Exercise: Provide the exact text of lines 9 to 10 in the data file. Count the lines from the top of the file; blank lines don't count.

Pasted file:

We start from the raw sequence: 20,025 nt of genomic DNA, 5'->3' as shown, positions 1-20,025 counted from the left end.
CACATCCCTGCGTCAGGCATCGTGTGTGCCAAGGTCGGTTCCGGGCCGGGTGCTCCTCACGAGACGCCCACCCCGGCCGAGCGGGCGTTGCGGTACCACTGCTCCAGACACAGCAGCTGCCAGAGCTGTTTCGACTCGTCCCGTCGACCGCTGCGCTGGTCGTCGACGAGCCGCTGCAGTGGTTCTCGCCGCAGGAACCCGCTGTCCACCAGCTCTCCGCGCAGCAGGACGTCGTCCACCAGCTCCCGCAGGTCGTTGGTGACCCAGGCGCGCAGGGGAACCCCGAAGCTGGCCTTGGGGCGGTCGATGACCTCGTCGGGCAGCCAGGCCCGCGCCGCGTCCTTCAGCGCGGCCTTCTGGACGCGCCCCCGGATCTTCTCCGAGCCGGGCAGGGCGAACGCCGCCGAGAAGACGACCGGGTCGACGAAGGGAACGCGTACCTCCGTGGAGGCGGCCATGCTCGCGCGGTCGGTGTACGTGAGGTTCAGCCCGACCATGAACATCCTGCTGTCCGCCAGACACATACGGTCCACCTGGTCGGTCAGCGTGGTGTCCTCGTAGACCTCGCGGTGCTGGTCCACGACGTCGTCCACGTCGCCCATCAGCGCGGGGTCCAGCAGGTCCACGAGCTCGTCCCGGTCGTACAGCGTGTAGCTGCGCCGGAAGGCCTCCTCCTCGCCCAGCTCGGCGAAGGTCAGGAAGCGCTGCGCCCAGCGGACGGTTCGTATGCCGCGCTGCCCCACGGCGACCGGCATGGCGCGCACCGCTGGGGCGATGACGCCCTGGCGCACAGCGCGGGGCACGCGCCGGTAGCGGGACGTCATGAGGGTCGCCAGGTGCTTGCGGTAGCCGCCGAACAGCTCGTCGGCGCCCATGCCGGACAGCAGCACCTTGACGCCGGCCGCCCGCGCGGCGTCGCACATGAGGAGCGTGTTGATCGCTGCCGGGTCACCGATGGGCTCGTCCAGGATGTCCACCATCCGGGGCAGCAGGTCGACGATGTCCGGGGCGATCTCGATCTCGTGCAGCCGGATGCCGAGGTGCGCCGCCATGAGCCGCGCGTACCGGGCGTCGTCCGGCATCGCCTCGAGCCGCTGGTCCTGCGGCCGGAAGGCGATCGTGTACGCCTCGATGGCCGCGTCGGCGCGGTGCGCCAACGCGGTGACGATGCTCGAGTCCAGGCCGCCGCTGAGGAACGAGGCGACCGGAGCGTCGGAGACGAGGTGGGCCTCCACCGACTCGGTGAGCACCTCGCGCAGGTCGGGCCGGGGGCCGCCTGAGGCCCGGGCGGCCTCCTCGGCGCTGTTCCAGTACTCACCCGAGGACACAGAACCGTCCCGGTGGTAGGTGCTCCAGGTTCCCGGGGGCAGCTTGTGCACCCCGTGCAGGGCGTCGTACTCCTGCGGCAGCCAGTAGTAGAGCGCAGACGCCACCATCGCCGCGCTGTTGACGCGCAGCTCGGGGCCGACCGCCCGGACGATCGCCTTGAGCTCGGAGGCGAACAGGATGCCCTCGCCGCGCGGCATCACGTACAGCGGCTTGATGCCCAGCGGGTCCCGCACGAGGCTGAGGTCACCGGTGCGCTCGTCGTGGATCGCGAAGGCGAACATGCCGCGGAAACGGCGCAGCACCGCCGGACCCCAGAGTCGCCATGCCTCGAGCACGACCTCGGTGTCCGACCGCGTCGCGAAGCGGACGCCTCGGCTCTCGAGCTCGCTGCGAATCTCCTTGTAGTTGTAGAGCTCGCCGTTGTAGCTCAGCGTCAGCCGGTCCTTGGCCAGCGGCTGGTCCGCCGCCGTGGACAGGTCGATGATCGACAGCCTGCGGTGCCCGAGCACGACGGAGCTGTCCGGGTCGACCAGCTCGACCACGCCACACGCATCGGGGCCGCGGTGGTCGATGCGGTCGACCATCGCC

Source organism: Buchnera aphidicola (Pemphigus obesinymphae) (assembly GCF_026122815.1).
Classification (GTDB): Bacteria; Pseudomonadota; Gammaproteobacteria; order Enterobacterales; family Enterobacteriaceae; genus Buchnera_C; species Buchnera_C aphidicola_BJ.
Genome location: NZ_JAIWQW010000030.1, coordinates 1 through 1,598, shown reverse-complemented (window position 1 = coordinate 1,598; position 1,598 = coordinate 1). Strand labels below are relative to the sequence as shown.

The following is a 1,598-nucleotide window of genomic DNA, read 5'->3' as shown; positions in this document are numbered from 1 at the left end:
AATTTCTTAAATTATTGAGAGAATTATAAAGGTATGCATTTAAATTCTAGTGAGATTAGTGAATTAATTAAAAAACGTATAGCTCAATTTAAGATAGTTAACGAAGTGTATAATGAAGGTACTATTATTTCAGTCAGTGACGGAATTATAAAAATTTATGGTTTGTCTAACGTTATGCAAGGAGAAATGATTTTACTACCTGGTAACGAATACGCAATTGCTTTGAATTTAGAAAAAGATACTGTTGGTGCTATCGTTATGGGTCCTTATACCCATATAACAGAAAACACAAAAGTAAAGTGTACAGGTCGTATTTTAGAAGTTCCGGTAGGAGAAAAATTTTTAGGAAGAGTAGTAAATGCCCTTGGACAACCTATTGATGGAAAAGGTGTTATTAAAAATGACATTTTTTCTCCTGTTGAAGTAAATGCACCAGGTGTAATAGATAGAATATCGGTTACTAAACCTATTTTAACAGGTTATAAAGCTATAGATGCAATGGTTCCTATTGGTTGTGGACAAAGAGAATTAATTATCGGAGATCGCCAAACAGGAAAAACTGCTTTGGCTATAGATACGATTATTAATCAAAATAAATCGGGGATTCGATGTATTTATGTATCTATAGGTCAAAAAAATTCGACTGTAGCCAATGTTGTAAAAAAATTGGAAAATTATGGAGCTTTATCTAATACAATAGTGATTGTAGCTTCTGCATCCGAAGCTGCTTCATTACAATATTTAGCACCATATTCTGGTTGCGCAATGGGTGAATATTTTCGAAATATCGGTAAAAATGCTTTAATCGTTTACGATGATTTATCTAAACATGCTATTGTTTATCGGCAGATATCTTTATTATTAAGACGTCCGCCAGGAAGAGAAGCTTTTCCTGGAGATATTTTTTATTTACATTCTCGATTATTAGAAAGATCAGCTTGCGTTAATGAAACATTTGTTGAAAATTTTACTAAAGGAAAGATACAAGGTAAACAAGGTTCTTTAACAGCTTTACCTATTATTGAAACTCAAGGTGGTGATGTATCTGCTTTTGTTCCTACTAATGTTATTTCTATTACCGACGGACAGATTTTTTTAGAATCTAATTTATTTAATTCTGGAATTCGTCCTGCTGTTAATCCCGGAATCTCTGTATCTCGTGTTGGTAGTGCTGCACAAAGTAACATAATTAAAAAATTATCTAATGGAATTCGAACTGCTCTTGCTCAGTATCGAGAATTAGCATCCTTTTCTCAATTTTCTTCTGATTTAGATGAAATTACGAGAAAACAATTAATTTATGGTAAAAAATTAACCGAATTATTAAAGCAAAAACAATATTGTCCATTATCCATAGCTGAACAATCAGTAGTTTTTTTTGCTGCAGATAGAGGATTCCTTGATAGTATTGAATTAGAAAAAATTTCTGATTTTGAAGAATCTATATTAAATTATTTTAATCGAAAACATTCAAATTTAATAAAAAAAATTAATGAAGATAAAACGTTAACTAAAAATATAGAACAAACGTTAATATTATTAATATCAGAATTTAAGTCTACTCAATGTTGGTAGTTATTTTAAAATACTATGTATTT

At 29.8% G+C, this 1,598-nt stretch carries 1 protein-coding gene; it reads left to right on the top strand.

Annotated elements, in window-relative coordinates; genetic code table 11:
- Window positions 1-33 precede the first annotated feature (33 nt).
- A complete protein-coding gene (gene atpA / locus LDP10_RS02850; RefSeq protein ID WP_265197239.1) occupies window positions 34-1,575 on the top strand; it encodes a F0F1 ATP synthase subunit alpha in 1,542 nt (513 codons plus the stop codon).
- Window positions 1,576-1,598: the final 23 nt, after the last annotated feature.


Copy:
Annotated elements, in window-relative coordinates; genetic code table 11:
- Window positions 1-33 precede the first annotated feature (33 nt).